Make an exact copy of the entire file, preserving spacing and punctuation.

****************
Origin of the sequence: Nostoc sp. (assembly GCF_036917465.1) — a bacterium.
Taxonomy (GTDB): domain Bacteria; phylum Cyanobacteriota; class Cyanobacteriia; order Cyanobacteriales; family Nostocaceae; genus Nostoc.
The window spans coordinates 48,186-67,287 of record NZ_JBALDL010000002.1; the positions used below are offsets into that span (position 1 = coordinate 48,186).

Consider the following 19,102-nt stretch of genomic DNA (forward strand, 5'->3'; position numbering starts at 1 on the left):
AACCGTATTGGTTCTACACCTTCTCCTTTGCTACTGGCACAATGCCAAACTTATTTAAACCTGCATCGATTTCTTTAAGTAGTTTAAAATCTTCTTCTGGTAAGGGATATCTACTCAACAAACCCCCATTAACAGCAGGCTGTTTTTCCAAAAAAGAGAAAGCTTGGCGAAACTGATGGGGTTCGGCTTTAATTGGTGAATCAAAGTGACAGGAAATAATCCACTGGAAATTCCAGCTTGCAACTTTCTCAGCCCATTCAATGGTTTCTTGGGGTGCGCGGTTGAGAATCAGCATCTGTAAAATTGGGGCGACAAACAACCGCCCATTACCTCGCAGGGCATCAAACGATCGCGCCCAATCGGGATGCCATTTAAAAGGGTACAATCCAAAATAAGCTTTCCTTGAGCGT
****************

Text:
Origin of the sequence: Nostoc sp. (assembly GCF_036917465.1) — a bacterium.
Taxonomy (GTDB): domain Bacteria; phylum Cyanobacteriota; class Cyanobacteriia; order Cyanobacteriales; family Nostocaceae; genus Nostoc.
The window spans coordinates 48,186-67,287 of record NZ_JBALDL010000002.1; the positions used below are offsets into that span (position 1 = coordinate 48,186).

Consider the following 19,102-nt stretch of genomic DNA (forward strand, 5'->3'; position numbering starts at 1 on the left):
AACCGTATTGGTTCTACACCTTCTCCTTTGCTACTGGCACAATGCCAAACTTATTTAAACCTGCATCGATTTCTTTAAGTAGTTTAAAATCTTCTTCTGGTAAGGGATATCTACTCAACAAACCCCCATTAACAGCAGGCTGTTTTTCCAAAAAAGAGAAAGCTTGGCGAAACTGATGGGGTTCGGCTTTAATTGGTGAATCAAAGTGACAGGAAATAATCCACTGGAAATTCCAGCTTGCAACTTTCTCAGCCCATTCAATGGTTTCTTGGGGTGCGCGGTTGAGAATCAGCATCTGTAAAATTGGGGCGACAAACAACCGCCCATTACCTCGCAGGGCATCAAACGATCGCGCCCAATCGGGATGCCATTTAAAAGGGTACAATCCAAAATAAGCTTTCCTTGAGCGT